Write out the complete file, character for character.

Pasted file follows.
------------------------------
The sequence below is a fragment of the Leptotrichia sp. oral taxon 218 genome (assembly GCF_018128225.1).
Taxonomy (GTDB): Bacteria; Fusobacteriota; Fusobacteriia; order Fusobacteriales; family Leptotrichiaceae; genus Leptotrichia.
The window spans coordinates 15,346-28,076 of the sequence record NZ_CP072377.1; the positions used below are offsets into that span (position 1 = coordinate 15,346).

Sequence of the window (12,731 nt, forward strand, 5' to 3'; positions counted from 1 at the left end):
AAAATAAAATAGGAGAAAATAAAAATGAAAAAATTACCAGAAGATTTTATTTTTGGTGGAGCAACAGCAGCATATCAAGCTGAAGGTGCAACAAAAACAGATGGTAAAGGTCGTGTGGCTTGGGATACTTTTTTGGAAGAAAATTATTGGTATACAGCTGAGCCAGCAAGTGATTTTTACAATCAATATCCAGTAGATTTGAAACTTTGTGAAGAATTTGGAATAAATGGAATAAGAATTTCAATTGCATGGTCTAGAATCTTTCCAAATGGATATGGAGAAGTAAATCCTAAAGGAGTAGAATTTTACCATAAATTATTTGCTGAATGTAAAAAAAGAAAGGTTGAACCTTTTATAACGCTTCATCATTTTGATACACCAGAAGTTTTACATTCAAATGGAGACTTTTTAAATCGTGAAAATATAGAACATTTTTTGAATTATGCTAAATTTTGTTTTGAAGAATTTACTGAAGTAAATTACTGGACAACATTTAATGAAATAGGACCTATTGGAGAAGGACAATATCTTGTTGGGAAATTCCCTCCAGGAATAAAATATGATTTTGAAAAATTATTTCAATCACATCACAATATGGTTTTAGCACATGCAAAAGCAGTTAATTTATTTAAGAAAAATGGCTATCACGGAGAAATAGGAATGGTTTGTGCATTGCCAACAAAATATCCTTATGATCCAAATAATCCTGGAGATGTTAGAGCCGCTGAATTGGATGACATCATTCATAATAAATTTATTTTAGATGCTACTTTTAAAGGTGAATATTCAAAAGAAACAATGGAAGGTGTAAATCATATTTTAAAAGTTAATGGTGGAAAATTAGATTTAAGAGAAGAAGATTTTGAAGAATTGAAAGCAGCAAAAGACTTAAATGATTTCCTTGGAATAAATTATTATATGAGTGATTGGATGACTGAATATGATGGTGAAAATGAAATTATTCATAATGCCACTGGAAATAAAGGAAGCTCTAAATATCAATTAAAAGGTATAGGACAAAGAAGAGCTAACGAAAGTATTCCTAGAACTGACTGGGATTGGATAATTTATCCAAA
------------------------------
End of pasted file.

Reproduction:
The sequence below is a fragment of the Leptotrichia sp. oral taxon 218 genome (assembly GCF_018128225.1).
Taxonomy (GTDB): Bacteria; Fusobacteriota; Fusobacteriia; order Fusobacteriales; family Leptotrichiaceae; genus Leptotrichia.
The window spans coordinates 15,346-28,076 of the sequence record NZ_CP072377.1; the positions used below are offsets into that span (position 1 = coordinate 15,346).

Sequence of the window (12,731 nt, forward strand, 5' to 3'; positions counted from 1 at the left end):
AAAATAAAATAGGAGAAAATAAAAATGAAAAAATTACCAGAAGATTTTATTTTTGGTGGAGCAACAGCAGCATATCAAGCTGAAGGTGCAACAAAAACAGATGGTAAAGGTCGTGTGGCTTGGGATACTTTTTTGGAAGAAAATTATTGGTATACAGCTGAGCCAGCAAGTGATTTTTACAATCAATATCCAGTAGATTTGAAACTTTGTGAAGAATTTGGAATAAATGGAATAAGAATTTCAATTGCATGGTCTAGAATCTTTCCAAATGGATATGGAGAAGTAAATCCTAAAGGAGTAGAATTTTACCATAAATTATTTGCTGAATGTAAAAAAAGAAAGGTTGAACCTTTTATAACGCTTCATCATTTTGATACACCAGAAGTTTTACATTCAAATGGAGACTTTTTAAATCGTGAAAATATAGAACATTTTTTGAATTATGCTAAATTTTGTTTTGAAGAATTTACTGAAGTAAATTACTGGACAACATTTAATGAAATAGGACCTATTGGAGAAGGACAATATCTTGTTGGGAAATTCCCTCCAGGAATAAAATATGATTTTGAAAAATTATTTCAATCACATCACAATATGGTTTTAGCACATGCAAAAGCAGTTAATTTATTTAAGAAAAATGGCTATCACGGAGAAATAGGAATGGTTTGTGCATTGCCAACAAAATATCCTTATGATCCAAATAATCCTGGAGATGTTAGAGCCGCTGAATTGGATGACATCATTCATAATAAATTTATTTTAGATGCTACTTTTAAAGGTGAATATTCAAAAGAAACAATGGAAGGTGTAAATCATATTTTAAAAGTTAATGGTGGAAAATTAGATTTAAGAGAAGAAGATTTTGAAGAATTGAAAGCAGCAAAAGACTTAAATGATTTCCTTGGAATAAATTATTATATGAGTGATTGGATGACTGAATATGATGGTGAAAATGAAATTATTCATAATGCCACTGGAAATAAAGGAAGCTCTAAATATCAATTAAAAGGTATAGGACAAAGAAGAGCTAACGAAAGTATTCCTAGAACTGACTGGGATTGGATAATTTATCCAAA